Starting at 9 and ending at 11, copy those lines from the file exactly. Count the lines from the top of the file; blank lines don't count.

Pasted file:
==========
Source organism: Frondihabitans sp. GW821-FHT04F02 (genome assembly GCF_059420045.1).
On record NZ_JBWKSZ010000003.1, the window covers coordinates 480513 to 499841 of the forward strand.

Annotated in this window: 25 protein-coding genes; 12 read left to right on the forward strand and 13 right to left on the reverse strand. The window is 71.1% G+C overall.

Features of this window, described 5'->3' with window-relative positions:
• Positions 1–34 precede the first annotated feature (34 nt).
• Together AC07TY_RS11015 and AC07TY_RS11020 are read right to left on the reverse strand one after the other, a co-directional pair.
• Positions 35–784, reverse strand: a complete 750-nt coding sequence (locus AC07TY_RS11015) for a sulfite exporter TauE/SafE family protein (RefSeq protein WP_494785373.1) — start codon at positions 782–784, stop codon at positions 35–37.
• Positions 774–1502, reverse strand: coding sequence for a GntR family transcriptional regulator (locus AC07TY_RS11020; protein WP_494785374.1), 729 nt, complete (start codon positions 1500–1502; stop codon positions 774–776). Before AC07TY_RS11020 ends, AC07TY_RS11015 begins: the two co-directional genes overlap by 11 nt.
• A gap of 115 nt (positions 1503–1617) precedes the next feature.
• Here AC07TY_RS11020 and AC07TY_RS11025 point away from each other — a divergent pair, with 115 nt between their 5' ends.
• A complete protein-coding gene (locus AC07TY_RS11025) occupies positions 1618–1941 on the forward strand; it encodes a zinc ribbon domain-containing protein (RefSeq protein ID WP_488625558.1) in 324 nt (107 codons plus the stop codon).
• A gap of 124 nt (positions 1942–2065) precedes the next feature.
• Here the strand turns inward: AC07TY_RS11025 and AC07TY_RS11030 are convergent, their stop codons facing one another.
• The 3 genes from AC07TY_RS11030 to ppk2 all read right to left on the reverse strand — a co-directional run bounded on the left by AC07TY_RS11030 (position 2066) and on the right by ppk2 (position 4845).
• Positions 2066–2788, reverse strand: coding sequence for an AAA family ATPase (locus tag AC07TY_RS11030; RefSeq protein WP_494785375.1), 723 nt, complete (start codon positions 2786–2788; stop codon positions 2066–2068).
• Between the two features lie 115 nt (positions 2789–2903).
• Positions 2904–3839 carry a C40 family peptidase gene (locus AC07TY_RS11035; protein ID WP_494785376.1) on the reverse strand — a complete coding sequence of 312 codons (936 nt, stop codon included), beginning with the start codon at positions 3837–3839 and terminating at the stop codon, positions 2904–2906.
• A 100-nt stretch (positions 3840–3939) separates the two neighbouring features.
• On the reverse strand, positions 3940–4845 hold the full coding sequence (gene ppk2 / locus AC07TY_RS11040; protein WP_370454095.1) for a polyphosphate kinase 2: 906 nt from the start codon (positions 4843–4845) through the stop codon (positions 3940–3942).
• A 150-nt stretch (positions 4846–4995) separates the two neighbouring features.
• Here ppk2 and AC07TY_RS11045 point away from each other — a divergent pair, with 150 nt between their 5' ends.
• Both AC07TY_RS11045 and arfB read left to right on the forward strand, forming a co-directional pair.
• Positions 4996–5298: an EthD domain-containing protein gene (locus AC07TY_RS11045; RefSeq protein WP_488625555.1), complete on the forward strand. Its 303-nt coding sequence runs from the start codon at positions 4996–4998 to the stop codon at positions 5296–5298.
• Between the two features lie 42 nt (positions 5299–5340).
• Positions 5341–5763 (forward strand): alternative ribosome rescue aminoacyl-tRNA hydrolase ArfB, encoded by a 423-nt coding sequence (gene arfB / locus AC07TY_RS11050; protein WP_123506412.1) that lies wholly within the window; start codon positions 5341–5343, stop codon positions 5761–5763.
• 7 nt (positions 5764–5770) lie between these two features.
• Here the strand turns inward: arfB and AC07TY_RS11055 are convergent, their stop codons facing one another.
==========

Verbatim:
• A gap of 115 nt (positions 1503–1617) precedes the next feature.
• Here AC07TY_RS11020 and AC07TY_RS11025 point away from each other — a divergent pair, with 115 nt between their 5' ends.
• A complete protein-coding gene (locus AC07TY_RS11025) occupies positions 1618–1941 on the forward strand; it encodes a zinc ribbon domain-containing protein (RefSeq protein ID WP_488625558.1) in 324 nt (107 codons plus the stop codon).